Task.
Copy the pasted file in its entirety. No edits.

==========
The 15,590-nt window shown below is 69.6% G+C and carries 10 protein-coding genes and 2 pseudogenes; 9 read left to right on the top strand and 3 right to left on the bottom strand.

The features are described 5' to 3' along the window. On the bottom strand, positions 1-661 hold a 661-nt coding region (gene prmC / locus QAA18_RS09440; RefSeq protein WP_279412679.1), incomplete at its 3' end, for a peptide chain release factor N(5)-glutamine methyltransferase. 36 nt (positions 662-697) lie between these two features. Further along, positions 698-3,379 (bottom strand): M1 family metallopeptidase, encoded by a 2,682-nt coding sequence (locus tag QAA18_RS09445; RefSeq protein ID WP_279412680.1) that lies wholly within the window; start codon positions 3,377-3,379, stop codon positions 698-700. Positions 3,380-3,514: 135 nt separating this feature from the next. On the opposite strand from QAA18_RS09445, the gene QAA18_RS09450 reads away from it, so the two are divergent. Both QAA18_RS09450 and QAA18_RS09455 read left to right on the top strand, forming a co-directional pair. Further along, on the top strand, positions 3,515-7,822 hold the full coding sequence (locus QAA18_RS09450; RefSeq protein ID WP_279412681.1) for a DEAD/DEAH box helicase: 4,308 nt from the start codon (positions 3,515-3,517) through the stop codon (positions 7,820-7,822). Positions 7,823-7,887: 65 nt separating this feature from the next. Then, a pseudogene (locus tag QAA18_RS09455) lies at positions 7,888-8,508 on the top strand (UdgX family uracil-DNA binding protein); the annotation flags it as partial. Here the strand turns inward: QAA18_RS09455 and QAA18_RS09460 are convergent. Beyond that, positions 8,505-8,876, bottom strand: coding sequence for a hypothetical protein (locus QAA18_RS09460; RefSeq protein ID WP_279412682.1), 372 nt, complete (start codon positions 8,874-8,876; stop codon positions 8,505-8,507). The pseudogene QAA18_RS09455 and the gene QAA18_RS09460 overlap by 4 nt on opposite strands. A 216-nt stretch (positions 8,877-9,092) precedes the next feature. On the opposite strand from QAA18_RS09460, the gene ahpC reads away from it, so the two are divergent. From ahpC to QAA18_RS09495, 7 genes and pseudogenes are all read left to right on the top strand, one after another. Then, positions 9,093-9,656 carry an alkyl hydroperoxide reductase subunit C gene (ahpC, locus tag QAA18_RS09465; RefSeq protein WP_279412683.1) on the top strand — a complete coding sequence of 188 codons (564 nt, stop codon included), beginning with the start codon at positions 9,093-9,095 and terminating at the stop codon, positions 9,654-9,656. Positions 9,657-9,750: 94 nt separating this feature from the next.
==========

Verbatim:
The 15,590-nt window shown below is 69.6% G+C and carries 10 protein-coding genes and 2 pseudogenes; 9 read left to right on the top strand and 3 right to left on the bottom strand.

The features are described 5' to 3' along the window. On the bottom strand, positions 1-661 hold a 661-nt coding region (gene prmC / locus QAA18_RS09440; RefSeq protein WP_279412679.1), incomplete at its 3' end, for a peptide chain release factor N(5)-glutamine methyltransferase. 36 nt (positions 662-697) lie between these two features. Further along, positions 698-3,379 (bottom strand): M1 family metallopeptidase, encoded by a 2,682-nt coding sequence (locus tag QAA18_RS09445; RefSeq protein ID WP_279412680.1) that lies wholly within the window; start codon positions 3,377-3,379, stop codon positions 698-700. Positions 3,380-3,514: 135 nt separating this feature from the next. On the opposite strand from QAA18_RS09445, the gene QAA18_RS09450 reads away from it, so the two are divergent. Both QAA18_RS09450 and QAA18_RS09455 read left to right on the top strand, forming a co-directional pair. Further along, on the top strand, positions 3,515-7,822 hold the full coding sequence (locus QAA18_RS09450; RefSeq protein ID WP_279412681.1) for a DEAD/DEAH box helicase: 4,308 nt from the start codon (positions 3,515-3,517) through the stop codon (positions 7,820-7,822). Positions 7,823-7,887: 65 nt separating this feature from the next. Then, a pseudogene (locus tag QAA18_RS09455) lies at positions 7,888-8,508 on the top strand (UdgX family uracil-DNA binding protein); the annotation flags it as partial. Here the strand turns inward: QAA18_RS09455 and QAA18_RS09460 are convergent. Beyond that, positions 8,505-8,876, bottom strand: coding sequence for a hypothetical protein (locus QAA18_RS09460; RefSeq protein ID WP_279412682.1), 372 nt, complete (start codon positions 8,874-8,876; stop codon positions 8,505-8,507). The pseudogene QAA18_RS09455 and the gene QAA18_RS09460 overlap by 4 nt on opposite strands. A 216-nt stretch (positions 8,877-9,092) precedes the next feature. On the opposite strand from QAA18_RS09460, the gene ahpC reads away from it, so the two are divergent. From ahpC to QAA18_RS09495, 7 genes and pseudogenes are all read left to right on the top strand, one after another. Then, positions 9,093-9,656 carry an alkyl hydroperoxide reductase subunit C gene (ahpC, locus tag QAA18_RS09465; RefSeq protein WP_279412683.1) on the top strand — a complete coding sequence of 188 codons (564 nt, stop codon included), beginning with the start codon at positions 9,093-9,095 and terminating at the stop codon, positions 9,654-9,656. Positions 9,657-9,750: 94 nt separating this feature from the next.